I’m rather embarrassed to admit it and I thought I’d never have to talk about it, but seeing as I didn’t catch much TV this weekend and this blog is supposed to about television, I’m going to have to own up to it. I watch Merlin, as in the BBC 1 production that comes on at 20:15 on Saturday night. I even go to the hassle of watching it on IPlayer after The X-Factor has finished. BOOM, two admissions at once, this is like therapy.
Ok, so as a fully grown man I know I shouldn’t really be watching a children’s drama, but I’ve always been a fan of sci-fi and fantasy-based TV shows and to be honest there is something quite compelling about Merlin. The special effects are a little dodgy – I can’t forget the strange mole creature from the first episode of season 4 – and the acting can be a trifle hammy, but it all adds to the BBC charm.
I’m not alone, I hadn’t noticed, but my comrade Jamie posted about Merlin a few weeks back, so here’s what’s been happening since then, in as few words as possible.
Episodes 1 though to 8:
Morgana breaks a barrier between worlds letting the evil dead roam the land on a killing spree, Lancelot has to sacrifice himself to save the kingdom – but not before Arthur and Merlin and most of the rest of the cast have tried to martyr themselves first.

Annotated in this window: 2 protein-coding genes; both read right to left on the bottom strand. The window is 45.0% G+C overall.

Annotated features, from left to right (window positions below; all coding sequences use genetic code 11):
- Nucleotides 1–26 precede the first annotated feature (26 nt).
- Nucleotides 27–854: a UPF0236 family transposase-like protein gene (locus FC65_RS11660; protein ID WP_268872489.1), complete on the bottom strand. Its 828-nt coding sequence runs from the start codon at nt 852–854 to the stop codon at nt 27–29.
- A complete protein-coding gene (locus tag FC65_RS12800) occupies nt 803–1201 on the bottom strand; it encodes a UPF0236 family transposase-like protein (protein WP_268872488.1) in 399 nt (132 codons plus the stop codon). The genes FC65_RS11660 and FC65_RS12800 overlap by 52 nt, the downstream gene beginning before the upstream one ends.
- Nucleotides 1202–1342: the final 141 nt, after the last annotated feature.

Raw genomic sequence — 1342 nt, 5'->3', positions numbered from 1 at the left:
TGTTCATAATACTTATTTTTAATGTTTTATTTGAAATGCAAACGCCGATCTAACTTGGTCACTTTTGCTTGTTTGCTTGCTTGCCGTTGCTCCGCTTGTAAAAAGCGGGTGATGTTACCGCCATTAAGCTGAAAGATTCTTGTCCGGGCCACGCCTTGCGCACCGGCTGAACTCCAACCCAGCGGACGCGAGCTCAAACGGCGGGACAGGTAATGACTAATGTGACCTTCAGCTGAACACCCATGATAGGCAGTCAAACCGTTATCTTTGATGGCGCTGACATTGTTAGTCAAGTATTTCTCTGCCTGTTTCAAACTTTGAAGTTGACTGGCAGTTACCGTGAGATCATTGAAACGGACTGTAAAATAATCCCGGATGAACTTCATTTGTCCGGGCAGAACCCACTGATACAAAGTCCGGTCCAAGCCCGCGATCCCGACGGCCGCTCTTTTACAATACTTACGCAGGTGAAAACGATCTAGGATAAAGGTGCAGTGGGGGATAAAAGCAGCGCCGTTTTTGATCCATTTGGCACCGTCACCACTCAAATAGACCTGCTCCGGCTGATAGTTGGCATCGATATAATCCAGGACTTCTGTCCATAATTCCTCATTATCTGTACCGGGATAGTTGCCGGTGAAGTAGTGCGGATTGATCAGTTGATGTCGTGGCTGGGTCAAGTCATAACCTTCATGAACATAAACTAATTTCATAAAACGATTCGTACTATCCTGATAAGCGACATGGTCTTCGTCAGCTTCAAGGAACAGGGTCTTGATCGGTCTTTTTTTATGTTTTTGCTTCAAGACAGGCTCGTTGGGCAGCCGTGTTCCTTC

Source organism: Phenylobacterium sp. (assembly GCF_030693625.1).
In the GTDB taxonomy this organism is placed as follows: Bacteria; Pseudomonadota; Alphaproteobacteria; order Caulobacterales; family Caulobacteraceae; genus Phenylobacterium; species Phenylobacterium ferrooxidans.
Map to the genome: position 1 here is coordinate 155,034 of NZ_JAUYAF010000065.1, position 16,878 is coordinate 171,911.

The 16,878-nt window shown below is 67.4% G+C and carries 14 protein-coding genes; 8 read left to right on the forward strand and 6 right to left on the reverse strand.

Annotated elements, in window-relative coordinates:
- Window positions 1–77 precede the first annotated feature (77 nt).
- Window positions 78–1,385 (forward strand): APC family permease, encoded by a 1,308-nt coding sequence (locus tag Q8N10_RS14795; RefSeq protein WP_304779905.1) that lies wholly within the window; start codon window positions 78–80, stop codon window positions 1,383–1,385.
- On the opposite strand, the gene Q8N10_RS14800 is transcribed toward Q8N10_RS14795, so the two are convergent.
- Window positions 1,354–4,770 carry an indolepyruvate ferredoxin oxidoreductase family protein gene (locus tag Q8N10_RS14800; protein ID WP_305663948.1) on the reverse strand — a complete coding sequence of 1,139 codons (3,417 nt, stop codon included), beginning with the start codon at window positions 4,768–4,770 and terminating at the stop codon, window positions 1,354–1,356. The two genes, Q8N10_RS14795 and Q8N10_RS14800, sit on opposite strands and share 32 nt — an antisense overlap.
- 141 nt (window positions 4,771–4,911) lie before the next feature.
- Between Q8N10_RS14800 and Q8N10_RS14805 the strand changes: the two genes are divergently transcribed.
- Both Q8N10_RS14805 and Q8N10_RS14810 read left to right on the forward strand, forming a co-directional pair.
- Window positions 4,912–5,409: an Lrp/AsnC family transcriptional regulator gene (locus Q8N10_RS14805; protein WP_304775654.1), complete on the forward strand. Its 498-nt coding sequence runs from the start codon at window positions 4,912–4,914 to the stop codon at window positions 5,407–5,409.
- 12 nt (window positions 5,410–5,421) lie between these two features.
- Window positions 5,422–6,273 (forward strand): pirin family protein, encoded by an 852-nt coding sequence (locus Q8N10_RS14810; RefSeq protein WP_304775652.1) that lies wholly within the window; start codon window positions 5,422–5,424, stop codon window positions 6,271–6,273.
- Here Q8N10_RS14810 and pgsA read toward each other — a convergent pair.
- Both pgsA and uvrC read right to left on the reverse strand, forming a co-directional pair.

Uther is mortally wounded whilst defending his son Arthur, Merlin tries to heal him with magic, but evil Morgana foils his attempts, leaving Arthur convinced that magic is to blame for his father’s death. Intrigue!
Merlin finds a dragon’s egg – perhaps this will be relevant later. Or in a different show.
Arthur chops off a neighbouring king’s head on the advice of Agravaine, not surprisingly the dead kings wife wants revenge, but Arthur proves he is a good statesman and evades a pitched battle by putting himself forward for a duel.
In a rather silly episode Morgana hypnotises Merlin to try and kill Arthur, Merlin overcomes. In his alter ego disguise of Emyrs, Merlin has a magical battle with Morgana, leaving her perilously injured.
In revenge Morgana seeks to uncover the identity and whereabouts of Emyrs. She enlists the help of a strange bald headed sorcerer, bizarrely played by Strathclyde’s own Gary Lewis – times must be hard for him. Giaus is tortured, Merlin’s name is uttered, but Gary Lewis’s character decides to protect Merlin’s identity.
Some weird little girl nearly eats all the blokes’ souls, Merlin and Arthur save the day. Scene.
Despite my somewhat brief and sarky synopsis, I’m really enjoying this series of Merlin. Its slightly later time slot allows for a bit more of the sinister to creep through and Merlin looks like it could become a BBC classic. If you haven’t already seen it, get yourself on iPlayer and check it out.
The next episode will be shown this Saturday November 26th, 20:15 BBC 1.
What do you think of series 4 of Merlin? Let us know in the comments.